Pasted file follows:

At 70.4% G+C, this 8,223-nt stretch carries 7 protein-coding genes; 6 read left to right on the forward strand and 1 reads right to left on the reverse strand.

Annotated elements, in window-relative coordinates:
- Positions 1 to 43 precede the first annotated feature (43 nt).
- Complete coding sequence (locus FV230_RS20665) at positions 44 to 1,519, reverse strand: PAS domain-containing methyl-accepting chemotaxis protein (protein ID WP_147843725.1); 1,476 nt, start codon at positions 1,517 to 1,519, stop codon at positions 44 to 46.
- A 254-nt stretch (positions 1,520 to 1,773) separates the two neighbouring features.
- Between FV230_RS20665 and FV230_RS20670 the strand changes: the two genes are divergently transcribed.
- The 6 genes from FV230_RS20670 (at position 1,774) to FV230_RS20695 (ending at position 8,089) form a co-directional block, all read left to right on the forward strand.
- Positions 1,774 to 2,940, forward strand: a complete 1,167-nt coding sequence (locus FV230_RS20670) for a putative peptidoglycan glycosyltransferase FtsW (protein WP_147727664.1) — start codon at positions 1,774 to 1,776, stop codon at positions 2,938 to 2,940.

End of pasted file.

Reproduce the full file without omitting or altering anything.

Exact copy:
At 70.4% G+C, this 8,223-nt stretch carries 7 protein-coding genes; 6 read left to right on the forward strand and 1 reads right to left on the reverse strand.

Annotated elements, in window-relative coordinates:
- Positions 1 to 43 precede the first annotated feature (43 nt).
- Complete coding sequence (locus FV230_RS20665) at positions 44 to 1,519, reverse strand: PAS domain-containing methyl-accepting chemotaxis protein (protein ID WP_147843725.1); 1,476 nt, start codon at positions 1,517 to 1,519, stop codon at positions 44 to 46.
- A 254-nt stretch (positions 1,520 to 1,773) separates the two neighbouring features.
- Between FV230_RS20665 and FV230_RS20670 the strand changes: the two genes are divergently transcribed.
- The 6 genes from FV230_RS20670 (at position 1,774) to FV230_RS20695 (ending at position 8,089) form a co-directional block, all read left to right on the forward strand.
- Positions 1,774 to 2,940, forward strand: a complete 1,167-nt coding sequence (locus FV230_RS20670) for a putative peptidoglycan glycosyltransferase FtsW (protein WP_147727664.1) — start codon at positions 1,774 to 1,776, stop codon at positions 2,938 to 2,940.